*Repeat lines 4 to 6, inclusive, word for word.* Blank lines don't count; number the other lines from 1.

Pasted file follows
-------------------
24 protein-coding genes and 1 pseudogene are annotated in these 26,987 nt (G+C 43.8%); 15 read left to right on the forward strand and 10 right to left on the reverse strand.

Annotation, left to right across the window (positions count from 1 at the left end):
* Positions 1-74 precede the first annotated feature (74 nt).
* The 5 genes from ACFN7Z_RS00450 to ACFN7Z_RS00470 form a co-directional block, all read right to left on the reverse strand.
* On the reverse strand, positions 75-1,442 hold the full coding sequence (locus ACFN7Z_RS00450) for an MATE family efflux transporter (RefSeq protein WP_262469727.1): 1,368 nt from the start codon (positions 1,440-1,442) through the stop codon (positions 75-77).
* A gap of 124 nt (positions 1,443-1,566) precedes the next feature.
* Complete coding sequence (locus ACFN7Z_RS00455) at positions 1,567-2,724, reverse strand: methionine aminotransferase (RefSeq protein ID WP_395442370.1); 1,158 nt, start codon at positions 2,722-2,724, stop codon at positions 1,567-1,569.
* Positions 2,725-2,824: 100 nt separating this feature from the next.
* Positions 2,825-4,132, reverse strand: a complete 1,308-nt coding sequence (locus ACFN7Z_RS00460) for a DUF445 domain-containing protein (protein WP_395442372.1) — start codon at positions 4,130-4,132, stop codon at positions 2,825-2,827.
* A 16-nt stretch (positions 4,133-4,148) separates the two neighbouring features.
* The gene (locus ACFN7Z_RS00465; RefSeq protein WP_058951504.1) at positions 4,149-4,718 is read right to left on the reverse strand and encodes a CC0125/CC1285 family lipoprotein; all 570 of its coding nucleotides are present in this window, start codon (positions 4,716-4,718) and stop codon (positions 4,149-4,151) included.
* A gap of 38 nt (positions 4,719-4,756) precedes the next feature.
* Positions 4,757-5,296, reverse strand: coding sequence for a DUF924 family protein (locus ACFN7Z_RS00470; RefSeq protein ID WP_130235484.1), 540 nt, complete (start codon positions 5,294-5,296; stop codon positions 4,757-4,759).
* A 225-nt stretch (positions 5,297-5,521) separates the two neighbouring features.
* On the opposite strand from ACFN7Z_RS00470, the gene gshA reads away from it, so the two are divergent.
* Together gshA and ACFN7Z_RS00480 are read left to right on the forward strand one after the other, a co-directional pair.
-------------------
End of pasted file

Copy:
* The 5 genes from ACFN7Z_RS00450 to ACFN7Z_RS00470 form a co-directional block, all read right to left on the reverse strand.
* On the reverse strand, positions 75-1,442 hold the full coding sequence (locus ACFN7Z_RS00450) for an MATE family efflux transporter (RefSeq protein WP_262469727.1): 1,368 nt from the start codon (positions 1,440-1,442) through the stop codon (positions 75-77).
* A gap of 124 nt (positions 1,443-1,566) precedes the next feature.